Caveat: Many people believe that empathy is the opposite of narcissism, but it is possible to overdo empathy and take on the pain of others in ways that are harmful. Setting reasonable boundaries and responding to toxic people and situations with loving detachment that allows us to think and act clearly are all the opposite of narcissism.

Narcissists are not fans of real intellectual exertion or scientific inquiry, preferring to posture and distort reality in ways convenient to the warped perspectives of their false selves. Wherever possible, we can commit ourselves to deep intellectual dives and rigorous investigations. We can cultivate the habits of regularly refuting our own ideas, studying our biases, questioning what we observe, and seeking out further evidence. We can break through our bubbles and engage with people with whom we disagree, from parts of the country and the world we may not understand. Taking the perspectives of others seriously, whether they live in Afghanistan or Appalachia, is the opposite of narcissism.

4. Change the narrative. The president’s narrative for the country is that of his false self, one in which a big bully uses cutthroat tactics to win a zero-sum game. Win-win is never a possibility, only win-lose. Trump’s address announcing the U.S. withdrawal from a landmark agreement on the world climate crisis was a particularly stark example of this storyline. When we react to such false narratives with lamentations about disintegration and decline, we are showing signs of the existential malaise that narcissists usually end up producing.

Freud recognized that narcissism is connected to the death instinct, the drive that gets us hankering after a state in which we never have to depend on anyone. The mythic Narcissus died staring at his reflection as the nymph Echo called out to him in vain. Narcissistic narratives, at their core, are death narratives.

In the face of this, we need life-affirming stories. When Trump withdrew from the Paris Agreement, the mayors of several major American cities vowed to uphold it. Citizens responded by organizing to pressure business and political leaders. Instead of “All is lost,” the narrative becomes, “We will do this no matter what.”

Instead of counting on the blunders of Trump and his administration to sway Americans to choose a different path for the future, people in opposition can create aspirational narratives concerning things that deeply matter to them. A message like “We believe healthcare is the right of every citizen” sounds much more inspiring than “We’re not Trump.”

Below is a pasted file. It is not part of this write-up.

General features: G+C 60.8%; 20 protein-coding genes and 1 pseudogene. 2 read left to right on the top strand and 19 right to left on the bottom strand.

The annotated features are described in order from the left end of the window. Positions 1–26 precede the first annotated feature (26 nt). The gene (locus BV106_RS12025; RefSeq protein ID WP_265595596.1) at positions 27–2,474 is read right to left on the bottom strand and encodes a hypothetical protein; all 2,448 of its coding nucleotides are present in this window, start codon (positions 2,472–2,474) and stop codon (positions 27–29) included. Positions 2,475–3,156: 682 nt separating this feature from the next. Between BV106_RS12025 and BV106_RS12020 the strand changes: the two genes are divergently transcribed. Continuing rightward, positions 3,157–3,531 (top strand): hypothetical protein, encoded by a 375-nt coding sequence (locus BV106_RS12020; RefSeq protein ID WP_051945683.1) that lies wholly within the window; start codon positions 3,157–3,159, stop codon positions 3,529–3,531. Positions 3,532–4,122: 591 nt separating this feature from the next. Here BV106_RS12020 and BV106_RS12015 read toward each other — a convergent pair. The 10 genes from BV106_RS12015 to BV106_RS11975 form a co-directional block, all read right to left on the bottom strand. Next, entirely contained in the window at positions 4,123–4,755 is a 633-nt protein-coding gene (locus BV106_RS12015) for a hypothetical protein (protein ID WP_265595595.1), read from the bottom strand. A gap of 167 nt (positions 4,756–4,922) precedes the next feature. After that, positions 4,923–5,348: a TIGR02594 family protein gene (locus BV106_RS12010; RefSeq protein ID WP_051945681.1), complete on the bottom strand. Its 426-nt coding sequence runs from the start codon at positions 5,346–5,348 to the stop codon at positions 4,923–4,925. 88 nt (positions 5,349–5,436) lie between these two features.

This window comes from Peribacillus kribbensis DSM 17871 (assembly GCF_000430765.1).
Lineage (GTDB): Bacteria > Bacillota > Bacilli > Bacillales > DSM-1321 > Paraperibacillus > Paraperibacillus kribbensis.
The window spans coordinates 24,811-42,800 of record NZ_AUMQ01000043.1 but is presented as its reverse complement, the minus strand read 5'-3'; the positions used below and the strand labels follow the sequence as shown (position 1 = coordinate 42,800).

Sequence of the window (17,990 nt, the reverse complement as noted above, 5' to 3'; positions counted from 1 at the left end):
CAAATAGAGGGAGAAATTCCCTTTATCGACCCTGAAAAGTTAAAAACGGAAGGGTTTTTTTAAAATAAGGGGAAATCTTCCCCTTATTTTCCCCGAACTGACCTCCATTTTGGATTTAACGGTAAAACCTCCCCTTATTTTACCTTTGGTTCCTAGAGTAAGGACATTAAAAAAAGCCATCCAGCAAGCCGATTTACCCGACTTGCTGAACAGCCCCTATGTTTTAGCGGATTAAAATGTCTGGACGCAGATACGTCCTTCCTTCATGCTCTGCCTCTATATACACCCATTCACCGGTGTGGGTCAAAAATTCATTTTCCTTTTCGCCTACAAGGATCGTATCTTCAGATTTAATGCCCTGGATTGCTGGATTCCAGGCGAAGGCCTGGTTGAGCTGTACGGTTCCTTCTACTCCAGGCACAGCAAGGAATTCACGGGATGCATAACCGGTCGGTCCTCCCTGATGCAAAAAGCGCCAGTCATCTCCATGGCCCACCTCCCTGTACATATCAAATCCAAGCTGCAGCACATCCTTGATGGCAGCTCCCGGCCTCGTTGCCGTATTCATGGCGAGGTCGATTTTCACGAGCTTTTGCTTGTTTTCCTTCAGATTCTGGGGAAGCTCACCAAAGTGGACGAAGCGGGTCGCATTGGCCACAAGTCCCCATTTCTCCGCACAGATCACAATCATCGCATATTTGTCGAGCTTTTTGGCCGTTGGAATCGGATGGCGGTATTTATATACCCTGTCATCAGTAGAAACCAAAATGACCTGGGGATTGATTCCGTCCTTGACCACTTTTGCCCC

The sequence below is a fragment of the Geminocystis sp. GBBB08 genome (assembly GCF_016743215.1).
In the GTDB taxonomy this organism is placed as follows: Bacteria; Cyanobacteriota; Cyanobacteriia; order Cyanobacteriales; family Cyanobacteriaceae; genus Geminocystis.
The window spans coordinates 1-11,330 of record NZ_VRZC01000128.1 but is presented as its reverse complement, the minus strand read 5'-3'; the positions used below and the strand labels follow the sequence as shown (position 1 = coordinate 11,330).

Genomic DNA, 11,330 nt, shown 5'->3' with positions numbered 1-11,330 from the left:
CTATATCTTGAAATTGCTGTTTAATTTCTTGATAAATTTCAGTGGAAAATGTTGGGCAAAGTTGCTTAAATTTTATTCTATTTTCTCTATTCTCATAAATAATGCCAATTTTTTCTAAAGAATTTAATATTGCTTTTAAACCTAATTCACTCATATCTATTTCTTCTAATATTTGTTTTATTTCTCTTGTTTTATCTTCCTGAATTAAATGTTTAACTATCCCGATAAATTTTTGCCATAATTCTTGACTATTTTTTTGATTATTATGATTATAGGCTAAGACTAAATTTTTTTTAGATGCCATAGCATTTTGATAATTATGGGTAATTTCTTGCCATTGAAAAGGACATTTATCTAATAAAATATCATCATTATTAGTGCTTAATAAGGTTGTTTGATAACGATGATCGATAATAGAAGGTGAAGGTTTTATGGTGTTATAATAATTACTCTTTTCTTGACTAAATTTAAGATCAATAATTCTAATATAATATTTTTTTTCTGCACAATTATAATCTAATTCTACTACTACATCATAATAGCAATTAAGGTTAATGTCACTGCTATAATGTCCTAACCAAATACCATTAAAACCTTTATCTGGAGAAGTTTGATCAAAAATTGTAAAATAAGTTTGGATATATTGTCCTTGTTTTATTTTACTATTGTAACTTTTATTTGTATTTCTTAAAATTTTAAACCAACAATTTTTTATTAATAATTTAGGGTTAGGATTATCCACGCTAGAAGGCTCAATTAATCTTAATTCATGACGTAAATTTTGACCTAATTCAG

5. Take the long view. In four years, or eight if things go especially badly, Donald Trump will no longer be president. He may leave with his gigantic ego and bank account ballooning, but the things narcissists build are inherently unstable. They don’t tend to hold up over the long run.

Trump’s presidency may appear to be a trauma that can only bring about collective post-traumatic stress disorder. PTSD is a real possibility, but there’s another reaction to trauma that psychological researchers, notably Richard G. Tedeschi and Lawrence G. Calhoun at the University of North Carolina at Charlotte, have become increasingly interested in: post-traumatic growth — what happens when we find a way toward positive change as a result of a crisis. The theme is really an ancient one: the hero must descend into hell before claiming her true abilities and strength. PTG implies that suffering can be positively transformative. The end result is more than merely surviving—it’s thriving.

The lives of human beings and the history of societies are fundamentally about crises and how we respond to them. The way we struggle with the new reality in the face of the trauma of narcissism is what determines our future.

Lynn Parramore is contributing editor at AlterNet. She is cofounder of Recessionwire, founding editor of New Deal 2.0, and author of “Reading the Sphinx: Ancient Egypt in Nineteenth-Century Literary Culture.” She received her Ph.D. in English and cultural theory from NYU, and she serves on the editorial board of Lapham’s Quarterly.